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Cortez Masto Cosponsors Bill to Protect Vulnerable Children from Being Trafficked

February 28, 2020

Washington, D.C. – U.S. Senator Catherine Cortez Masto (D-Nev.) joined Senators Lisa Murkoski (R-Alaska), Tina Smith (D.-Minn.), and thirteen other colleagues in cosponsoring the Human Trafficking and Exploitation Prevention Training Act of 2020, which would prevent the human trafficking and exploitation of children by providing grants for training students, parents, teachers, and school personnel to recognize, prevent, and respond to signs of human trafficking.

“Too many children in Nevada and around the country are vulnerable to exploitation. I’ve been fighting human trafficking for years, and I’m committed to using all the tools at our disposal to stop it. We need to educate and mobilize communities so they can recognize the signs of a child in danger, and this legislation lets us do exactly that.”

In addition to Senators Cortez Masto, Murkowski, and Smith, Senators Maggie Hassan (D-N.H.), Dan Sullivan (R-Alaska), Martin Heinrich (D-N.M.), Amy Klobuchar (D-Minn.), Ron Wyden (D-Ore.), Jeff Merkley (D-Ore.), Mazie Hirono (D-Hawaii), Jon Tester (D-Mont.), Chris Van Hollen (D-Md.), Doug Jones (D-Ala.), Jacky Rosen (D-Nev.), Kyrsten Sinema (D-Ariz.), and Kamala Harris (D-Calif.) also cosponsored the bill.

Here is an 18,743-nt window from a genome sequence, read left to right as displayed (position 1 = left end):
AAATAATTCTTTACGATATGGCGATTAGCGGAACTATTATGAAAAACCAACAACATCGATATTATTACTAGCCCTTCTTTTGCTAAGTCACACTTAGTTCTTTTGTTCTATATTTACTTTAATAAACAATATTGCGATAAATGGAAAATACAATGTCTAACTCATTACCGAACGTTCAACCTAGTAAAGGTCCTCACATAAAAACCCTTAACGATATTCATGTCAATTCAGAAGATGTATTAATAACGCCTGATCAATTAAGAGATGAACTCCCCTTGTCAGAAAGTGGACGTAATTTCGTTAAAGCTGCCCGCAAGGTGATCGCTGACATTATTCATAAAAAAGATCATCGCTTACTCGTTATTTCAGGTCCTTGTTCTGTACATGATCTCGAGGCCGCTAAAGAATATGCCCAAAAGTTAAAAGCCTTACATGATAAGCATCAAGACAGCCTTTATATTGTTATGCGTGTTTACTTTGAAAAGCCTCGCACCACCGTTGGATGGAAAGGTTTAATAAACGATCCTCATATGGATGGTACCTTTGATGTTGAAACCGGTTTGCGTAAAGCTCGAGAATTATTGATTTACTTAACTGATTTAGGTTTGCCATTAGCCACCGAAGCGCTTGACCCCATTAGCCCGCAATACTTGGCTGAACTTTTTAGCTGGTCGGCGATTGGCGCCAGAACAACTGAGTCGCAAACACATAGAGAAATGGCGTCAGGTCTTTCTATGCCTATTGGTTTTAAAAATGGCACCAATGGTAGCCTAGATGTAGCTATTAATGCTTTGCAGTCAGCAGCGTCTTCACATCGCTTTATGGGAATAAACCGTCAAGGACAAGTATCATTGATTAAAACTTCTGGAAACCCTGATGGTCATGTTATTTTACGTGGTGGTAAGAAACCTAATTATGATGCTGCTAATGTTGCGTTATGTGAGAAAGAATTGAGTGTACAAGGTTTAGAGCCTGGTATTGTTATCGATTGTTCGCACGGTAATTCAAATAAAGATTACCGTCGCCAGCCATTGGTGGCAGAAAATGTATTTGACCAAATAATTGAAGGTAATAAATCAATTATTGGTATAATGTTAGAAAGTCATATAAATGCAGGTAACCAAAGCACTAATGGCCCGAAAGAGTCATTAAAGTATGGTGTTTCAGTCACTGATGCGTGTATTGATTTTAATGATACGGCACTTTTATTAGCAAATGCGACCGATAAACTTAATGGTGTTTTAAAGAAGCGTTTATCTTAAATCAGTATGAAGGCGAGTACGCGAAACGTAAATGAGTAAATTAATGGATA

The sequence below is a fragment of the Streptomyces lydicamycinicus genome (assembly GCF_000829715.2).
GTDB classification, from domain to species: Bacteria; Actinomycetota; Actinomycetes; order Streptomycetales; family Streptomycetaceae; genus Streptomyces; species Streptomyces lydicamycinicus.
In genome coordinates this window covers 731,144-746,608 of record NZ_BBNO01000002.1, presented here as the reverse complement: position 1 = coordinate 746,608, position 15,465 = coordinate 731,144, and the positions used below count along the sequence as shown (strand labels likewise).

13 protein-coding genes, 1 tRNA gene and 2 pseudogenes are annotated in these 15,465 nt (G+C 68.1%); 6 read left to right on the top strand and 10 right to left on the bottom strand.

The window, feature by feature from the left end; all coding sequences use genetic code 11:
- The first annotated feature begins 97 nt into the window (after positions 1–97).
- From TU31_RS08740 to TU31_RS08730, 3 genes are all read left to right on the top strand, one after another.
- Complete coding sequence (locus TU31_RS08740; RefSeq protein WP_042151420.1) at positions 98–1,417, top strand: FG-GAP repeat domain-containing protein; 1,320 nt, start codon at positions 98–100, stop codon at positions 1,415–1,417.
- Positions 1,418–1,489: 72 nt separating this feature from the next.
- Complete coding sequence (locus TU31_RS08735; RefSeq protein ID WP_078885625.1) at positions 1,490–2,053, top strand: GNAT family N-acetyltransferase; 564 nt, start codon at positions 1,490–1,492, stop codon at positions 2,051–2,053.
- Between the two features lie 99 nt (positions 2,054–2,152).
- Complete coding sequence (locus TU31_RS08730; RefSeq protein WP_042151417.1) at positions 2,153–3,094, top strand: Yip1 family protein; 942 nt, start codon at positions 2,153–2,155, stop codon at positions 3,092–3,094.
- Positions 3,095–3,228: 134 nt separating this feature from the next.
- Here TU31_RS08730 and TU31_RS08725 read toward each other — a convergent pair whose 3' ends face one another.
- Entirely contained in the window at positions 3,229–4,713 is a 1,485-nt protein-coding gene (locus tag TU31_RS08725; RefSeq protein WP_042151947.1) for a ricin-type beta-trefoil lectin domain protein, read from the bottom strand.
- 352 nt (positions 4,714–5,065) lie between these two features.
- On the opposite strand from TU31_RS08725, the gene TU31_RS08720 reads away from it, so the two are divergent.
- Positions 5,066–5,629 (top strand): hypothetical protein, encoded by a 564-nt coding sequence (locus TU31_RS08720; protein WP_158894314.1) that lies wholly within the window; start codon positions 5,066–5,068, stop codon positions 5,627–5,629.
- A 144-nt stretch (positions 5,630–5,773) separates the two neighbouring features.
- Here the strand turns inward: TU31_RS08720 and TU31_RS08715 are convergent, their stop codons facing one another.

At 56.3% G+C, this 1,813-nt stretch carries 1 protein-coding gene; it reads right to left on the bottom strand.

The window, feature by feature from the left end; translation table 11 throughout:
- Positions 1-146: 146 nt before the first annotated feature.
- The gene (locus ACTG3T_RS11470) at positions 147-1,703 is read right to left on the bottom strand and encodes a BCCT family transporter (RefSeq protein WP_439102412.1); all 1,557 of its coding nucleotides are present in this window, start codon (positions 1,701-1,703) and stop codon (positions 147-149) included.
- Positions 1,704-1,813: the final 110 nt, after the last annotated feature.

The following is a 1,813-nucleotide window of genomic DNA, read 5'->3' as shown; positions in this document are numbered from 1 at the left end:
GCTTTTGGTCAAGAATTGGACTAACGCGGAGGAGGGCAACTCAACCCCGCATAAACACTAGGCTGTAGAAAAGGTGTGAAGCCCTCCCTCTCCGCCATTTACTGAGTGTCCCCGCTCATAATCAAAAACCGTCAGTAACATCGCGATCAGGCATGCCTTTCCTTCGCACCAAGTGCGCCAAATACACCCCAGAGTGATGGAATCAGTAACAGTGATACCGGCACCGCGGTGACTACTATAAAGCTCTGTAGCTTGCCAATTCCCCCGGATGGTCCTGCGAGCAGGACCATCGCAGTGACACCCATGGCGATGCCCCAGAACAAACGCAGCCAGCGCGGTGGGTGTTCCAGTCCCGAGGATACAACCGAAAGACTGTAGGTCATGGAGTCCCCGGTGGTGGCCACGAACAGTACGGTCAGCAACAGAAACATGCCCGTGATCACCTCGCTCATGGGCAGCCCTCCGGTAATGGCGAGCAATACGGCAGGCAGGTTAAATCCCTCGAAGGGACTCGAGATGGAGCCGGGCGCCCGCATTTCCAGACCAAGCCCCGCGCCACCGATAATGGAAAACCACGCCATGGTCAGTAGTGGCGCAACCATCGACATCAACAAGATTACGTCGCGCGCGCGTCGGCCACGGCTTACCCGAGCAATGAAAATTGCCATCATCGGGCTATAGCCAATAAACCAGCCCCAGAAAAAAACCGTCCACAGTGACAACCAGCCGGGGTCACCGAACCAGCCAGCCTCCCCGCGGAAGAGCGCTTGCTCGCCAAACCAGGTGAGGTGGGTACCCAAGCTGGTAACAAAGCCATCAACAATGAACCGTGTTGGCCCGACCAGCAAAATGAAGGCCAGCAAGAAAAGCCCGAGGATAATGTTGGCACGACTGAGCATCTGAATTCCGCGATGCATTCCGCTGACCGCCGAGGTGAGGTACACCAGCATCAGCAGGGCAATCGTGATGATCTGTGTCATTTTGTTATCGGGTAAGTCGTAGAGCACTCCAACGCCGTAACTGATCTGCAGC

BACKGROUND:

According to the United Nations Children’s Fund (UNICEF), every two minutes a child is being victimized for sexual exploitation. The Human Trafficking and Exploitation Prevention Training Act of 2020 would issue grants to non-profit organizations and schools to develop and implement age-appropriate, culturally competent, and gender-responsive curriculum, all while prioritizing geographic areas with the highest prevalence of human trafficking.

Senator Cortez Masto has also introduced legislation to help law enforcement identify child trafficking victims.

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All Information was gathered from publicly available US Government releases. "§105. Subject matter of copyright: United States Government works Copyright protection under this title is not available for any work of the United States Government, but the United States Government is not precluded from receiving and holding copyrights transferred to it by assignment, bequest, or otherwise. ( Pub. L. 94–553, title I, §101, Oct. 19, 1976, 90 Stat. 2546 .)" http://uscode.house.gov/view.xhtml?req=(title:17%20section:105%20edition:prelim)